In reference to a follow up question on how much the funding was being affected by the United States, he stated that the current commitments had been made earlier. No one could speculate on what the funding would be in the future, but the United States was traditionally a strong supporter of refugees.
Addressing a question on camps officially recognized by UNHCR, Mr. Mahecic stated that there was a perception that most refugees were being taken care of in camps. However the fact was that most Syrian refugees were living in rural areas. Most of the time they were living alongside acquaintances and relatives. In terms of the ratio of refugees living in camps versus refugees not living in camps, he informed that only 1 in 10 refugees (or 10%) lived in camps.
Situation in Raqqa, Syria
Alessandra Vellucci, Director of the United Nations Information Service at the United Nations Office at Geneva, made a statement on behalf of the Office for the Coordination of Humanitarian Affairs, about the situation in Raqqa. Ms. Vellucci said that the United Nations continued to be deeply concerned for the safety and protection of over 400,000 men, women and children in the Raqqa Governorate, who continued to be exposed to daily fighting and airstrikes. She explained that on 3 June 2017, three internally displaced people (including a pregnant woman) had been reportedly killed by a landmine. On 4 June 2017, airstrikes on the al-Mashlab neighbourhood in Raqqa city had reportedly resulted in the destruction of two schools while mortar shelling in the vicinity of another school injured several people.
Ms. Vellucci said the displacement situation on the ground had remained fluid. Over 160,000 people had been displaced since 1 May. Of these, 87,234 displacements had occurred in the Raqqa Governorate, 36,184 in Aleppo, and 33,448 in Idlib with smaller numbers in Hama, Deir-el Zor and Homs.
Concerning the returns, Ms. Vellucci said that about 4,000 of the 20,000 persons who had been displaced within Raqqa from Al-Mansoura and Hudaydah had reportedly returned to Al-Mansoura. Additional returns to Al-Mansoura were expected, if the route continued to be safe.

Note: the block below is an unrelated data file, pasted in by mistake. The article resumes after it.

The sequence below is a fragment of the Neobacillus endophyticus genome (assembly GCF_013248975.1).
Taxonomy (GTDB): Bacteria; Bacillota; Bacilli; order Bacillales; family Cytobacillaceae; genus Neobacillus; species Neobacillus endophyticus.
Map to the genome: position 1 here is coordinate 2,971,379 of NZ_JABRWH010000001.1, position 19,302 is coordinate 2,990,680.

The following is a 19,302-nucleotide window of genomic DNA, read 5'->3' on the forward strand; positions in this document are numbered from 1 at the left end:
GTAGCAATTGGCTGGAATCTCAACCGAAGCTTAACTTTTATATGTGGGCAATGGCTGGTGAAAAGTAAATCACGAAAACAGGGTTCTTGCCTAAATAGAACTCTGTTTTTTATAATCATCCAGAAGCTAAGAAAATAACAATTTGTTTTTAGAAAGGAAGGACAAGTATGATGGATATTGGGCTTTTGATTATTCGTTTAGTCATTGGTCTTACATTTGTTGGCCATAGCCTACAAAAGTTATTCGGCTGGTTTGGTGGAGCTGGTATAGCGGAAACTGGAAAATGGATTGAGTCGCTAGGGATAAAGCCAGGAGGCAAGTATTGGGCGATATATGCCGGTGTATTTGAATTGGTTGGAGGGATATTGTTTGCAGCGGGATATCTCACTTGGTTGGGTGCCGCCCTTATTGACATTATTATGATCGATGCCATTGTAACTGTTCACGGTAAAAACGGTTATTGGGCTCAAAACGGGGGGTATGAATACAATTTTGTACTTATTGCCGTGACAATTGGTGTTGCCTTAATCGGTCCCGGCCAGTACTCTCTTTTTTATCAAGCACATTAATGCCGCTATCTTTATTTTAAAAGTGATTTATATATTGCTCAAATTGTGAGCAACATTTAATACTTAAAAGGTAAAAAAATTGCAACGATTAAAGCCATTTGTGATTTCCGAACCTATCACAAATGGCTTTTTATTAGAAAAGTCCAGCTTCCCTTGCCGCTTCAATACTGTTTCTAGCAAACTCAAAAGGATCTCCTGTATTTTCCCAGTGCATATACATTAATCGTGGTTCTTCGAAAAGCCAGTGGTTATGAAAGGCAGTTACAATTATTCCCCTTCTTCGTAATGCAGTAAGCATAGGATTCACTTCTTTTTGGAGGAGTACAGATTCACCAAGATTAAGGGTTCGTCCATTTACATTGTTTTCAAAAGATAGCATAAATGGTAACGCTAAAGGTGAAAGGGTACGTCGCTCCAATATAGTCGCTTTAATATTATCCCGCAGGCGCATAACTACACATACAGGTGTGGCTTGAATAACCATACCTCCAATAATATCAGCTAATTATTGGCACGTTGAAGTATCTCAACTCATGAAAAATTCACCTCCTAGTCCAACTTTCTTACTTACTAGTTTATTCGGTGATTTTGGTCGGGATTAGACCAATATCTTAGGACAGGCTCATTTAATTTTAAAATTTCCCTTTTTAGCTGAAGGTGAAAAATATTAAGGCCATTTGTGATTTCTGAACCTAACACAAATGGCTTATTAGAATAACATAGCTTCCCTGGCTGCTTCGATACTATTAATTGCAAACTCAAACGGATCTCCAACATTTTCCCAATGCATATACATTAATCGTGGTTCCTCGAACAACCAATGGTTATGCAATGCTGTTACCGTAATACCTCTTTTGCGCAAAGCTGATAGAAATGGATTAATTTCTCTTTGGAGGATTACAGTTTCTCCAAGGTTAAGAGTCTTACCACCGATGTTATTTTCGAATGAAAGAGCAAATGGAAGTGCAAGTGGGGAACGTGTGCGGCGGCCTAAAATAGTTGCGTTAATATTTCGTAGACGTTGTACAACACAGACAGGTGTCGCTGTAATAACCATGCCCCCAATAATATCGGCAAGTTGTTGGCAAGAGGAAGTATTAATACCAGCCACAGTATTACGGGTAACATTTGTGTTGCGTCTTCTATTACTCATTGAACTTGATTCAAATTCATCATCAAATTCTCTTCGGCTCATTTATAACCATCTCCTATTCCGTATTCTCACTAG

Ms. Vellucci explained that the humanitarian situation in Raqqa Governorate remained dire, with the majority of the population reportedly facing critical problems in meeting their immediate needs. Of particular concern was the situation in Raqqa City with reports of an increased shortage of food and medical supplies. She specified that since March 2017, United Nations agencies, through their local partners, had continued to provide multi sectoral humanitarian assistance including food, hygiene kits, nutrition, medical treatment, vaccinations for people in need throughout the governorate of Raqqa, including internally displaced persons in camps. Ms. Vellucci reiterated the United Nations’ call for unconditional, unimpeded and sustained access to those affected by the fighting in Raqqa, and more broadly to the 4.5 million who are still in hard-to-reach areas across Syria.
Tarik Jasarevic, spokesperson for the World Health Organization (WHO), announced a virtual press briefing on 6 June at 3 p.m. at the WHO about the new updated Essential Medicines List (EML). A media advisory had been sent regarding this on 5 June. The Essential Medicines List was one of WHO’s core products and was used by many countries to increase access to medicines and to guide decisions about which products they should make available for their population. Mr. Jasarevic said the EML was updated and revised every two years by the WHO Experts Committee on the Selection and Use of Essential Medicines.
Several speakers would participate in the press briefing on 6 June: Dr. Marie-Paule Kieny, WHO Assistant Director General; Dr. Suzanne Hill, WHO Director for Essential Medicines, and Dr. Marcus Sprenger, WHO Director of Antimicrobial Resistance. As mentioned in the media advisory, the press release and executive summary were available under embargo.